San Juan is a card-based game where you and the other player are both attempting to build a successful city. This one is very interesting in that there are six “phases” each turn, but you only ever take two of them – one phase chosen by you, and one chosen by the other player.

Race for the Galaxy is probably my favorite two player game (it actually works well with up to four), but it’s got a very steep learning curve. I would not choose it first. It’s very similar to San Juan, mentioned above, but with some refinement and a bit more complexity.

An aside: I don’t view Risk as muchof a strategy game as too much of the game is resolved by dice rolling. Diplomacy, on the other hand, is great.

I am married, we are in our late forties, 2 kids 8 and 13. We have had our 1200 square foot colonial on the market for 1 year. No offers many lookers. At this point I am ready to be done trying this. Our main needs: a little more living space, half bath and updated kitchen. If we are going to stay we have to update the kitchen for sure, it is very old. And I spend alot of time there. The house is also inferior though since there is no bath on the main floor. We have about $70,000 equity in our house now. We would need to use that to make these changes. I have not even started the research needed to find out cost etc. Does it make sense to do this? I know that this is part personal decision. I have done alot of sould searching about want versus need. I don’t really want to have more space to heat etc. We are happy there but would be happier once at least the kitchen is done. Any advice on where to start with this type of project as well?
– Mary

I think you need to spend some time figuring out specifically what you would like to change. Unless you have some unused space, adding a little more living space and a half bath sounds rather difficult to me.

Sit down with your husband and figure out exactly what you want from your house. What do you want the kitchen to look like? Where would you put a half bath? Where would you eke out a bit more living space? Can you actually do all of these things?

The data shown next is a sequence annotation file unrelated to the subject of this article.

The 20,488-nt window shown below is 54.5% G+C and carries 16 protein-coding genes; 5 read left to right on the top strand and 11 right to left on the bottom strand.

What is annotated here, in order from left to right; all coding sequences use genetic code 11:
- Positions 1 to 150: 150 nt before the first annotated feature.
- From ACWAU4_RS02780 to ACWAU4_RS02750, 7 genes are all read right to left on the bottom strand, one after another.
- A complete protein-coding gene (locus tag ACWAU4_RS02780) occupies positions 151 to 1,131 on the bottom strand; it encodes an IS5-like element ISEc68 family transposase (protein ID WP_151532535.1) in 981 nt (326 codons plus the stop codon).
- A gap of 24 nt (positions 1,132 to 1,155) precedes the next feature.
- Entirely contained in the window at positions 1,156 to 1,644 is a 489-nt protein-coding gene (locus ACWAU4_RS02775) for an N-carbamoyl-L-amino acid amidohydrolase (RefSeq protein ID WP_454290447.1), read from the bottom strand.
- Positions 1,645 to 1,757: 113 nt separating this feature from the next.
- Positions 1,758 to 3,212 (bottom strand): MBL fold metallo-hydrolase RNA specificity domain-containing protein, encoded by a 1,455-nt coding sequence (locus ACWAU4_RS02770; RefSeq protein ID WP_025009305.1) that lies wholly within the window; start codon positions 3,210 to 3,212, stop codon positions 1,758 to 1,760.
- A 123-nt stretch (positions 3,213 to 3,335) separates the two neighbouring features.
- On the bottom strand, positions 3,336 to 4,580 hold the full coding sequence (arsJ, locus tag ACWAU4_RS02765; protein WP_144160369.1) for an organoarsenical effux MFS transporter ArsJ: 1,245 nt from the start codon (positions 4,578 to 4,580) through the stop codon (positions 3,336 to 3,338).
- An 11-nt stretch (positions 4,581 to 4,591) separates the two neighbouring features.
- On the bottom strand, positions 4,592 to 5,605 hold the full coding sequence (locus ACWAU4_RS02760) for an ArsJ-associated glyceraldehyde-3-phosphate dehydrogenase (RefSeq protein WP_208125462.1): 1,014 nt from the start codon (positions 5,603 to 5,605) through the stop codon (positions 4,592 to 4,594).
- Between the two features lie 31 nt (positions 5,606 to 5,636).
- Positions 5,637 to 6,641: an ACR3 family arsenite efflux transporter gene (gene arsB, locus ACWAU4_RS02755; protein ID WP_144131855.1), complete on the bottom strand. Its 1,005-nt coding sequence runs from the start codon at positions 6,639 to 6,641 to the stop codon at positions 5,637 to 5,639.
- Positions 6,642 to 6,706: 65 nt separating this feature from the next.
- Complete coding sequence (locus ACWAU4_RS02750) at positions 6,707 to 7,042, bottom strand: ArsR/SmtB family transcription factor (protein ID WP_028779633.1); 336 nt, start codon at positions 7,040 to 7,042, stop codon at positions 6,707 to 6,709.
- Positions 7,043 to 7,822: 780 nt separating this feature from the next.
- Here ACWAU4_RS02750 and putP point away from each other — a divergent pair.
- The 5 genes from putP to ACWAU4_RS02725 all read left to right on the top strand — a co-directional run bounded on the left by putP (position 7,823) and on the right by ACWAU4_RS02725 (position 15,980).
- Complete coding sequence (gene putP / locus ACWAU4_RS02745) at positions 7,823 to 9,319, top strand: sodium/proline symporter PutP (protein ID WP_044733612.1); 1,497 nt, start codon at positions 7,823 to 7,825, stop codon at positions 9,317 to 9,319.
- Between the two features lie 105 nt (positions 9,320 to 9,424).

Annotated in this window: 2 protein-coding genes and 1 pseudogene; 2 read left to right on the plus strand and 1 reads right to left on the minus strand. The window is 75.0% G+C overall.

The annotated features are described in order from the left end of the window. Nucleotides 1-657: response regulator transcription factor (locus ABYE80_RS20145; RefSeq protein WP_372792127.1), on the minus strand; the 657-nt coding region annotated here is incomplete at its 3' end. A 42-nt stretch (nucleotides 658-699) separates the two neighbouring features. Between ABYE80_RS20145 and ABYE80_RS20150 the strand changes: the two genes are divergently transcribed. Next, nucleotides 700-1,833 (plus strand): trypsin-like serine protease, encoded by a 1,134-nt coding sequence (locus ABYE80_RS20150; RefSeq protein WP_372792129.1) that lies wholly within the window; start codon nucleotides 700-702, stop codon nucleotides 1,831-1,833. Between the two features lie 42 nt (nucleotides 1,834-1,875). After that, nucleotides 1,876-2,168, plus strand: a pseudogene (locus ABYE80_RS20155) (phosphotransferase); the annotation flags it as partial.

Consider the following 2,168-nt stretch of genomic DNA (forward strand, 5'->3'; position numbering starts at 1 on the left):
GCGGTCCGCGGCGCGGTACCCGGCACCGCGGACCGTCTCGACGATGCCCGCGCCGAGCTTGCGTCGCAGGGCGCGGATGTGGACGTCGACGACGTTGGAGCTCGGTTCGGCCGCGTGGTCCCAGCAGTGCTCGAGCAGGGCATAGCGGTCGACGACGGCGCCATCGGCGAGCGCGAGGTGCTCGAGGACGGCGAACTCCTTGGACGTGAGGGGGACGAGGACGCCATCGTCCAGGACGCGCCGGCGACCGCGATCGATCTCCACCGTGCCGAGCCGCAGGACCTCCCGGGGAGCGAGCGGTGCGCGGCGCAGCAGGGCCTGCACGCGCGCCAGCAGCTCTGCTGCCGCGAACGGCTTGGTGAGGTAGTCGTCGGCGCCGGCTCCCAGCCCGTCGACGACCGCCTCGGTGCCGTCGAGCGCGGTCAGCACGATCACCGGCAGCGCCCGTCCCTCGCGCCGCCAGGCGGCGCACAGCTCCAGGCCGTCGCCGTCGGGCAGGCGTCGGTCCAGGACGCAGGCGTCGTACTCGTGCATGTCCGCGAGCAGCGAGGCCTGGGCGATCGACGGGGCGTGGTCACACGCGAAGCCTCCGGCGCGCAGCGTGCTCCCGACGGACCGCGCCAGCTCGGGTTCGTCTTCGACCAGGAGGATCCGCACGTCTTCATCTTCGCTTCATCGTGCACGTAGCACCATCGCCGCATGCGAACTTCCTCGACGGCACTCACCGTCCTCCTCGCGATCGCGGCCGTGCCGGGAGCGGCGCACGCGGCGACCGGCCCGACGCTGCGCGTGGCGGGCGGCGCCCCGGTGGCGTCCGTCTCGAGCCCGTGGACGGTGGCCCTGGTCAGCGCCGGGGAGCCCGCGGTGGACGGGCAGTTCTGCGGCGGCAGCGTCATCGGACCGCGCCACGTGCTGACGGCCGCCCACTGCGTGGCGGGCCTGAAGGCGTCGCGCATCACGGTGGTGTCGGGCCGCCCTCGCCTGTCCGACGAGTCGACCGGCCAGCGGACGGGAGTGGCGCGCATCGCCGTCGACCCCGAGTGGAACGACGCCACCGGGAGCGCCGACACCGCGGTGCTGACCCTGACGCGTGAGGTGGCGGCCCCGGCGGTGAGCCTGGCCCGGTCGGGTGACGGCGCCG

You need to move from general ideas to specifics. Once you have specifics, then you can either decide to try to tackle it yourself – which means hitting the carpentry and home renovation section at the library – or hire a contractor to do it. In either case, the first step is specifying exactly what you want.

I’m currently living in my boyfriend’s country, which is culturally quite different from mine. Although I am able to live and work here legally, my residency status does place some restrictions on us. In order to be covered by the public health insurance (by far the best option), I do need to be employed. My language skills aren’t great – I can get around an average day, but can’t yet work in the language. Our finances are merged, and we have roughly 2.5x my monthly income in savings.

In the last week and a half, 3 big things have happened. First, my boyfriend took out a bank loan on my behalf (I’m not able to borrow it myself – residency status. The loan is to pay off a student loan in my home country, and we saw it as a way to simplify paying it). The loan is for a year, and monthly payments are roughly a third of my current income. This is our only debt. A few days later, I was fired from my job. This was completely unexpected. I have up to 2 months to go, but the atmosphere has become toxic for me and I want to leave as soon as possible. A few days after that, my boyfriend proposed. The wedding will be small, probably some time early next year. We haven’t started planning or budgeting for it.

At this point, I don’t have concerns about the loan being paid because my boyfriend is able and willing to cover it (as well as other expenses), but I do want to avoid ‘my’ problem becoming ‘his’ problem (the original loan is from before I met him, and I feel it’s therefore my responsibility). When we get married, the residency restrictions will go away.

From here I can see 3 options: 1) find a new, full-time job. 2) I have a possible options of interesting short-term work (1-2 months, maybe longer), whenever I want it. 3) find a part-time job either in my field or elsewhere, and spend more time focusing on the language (intensive course).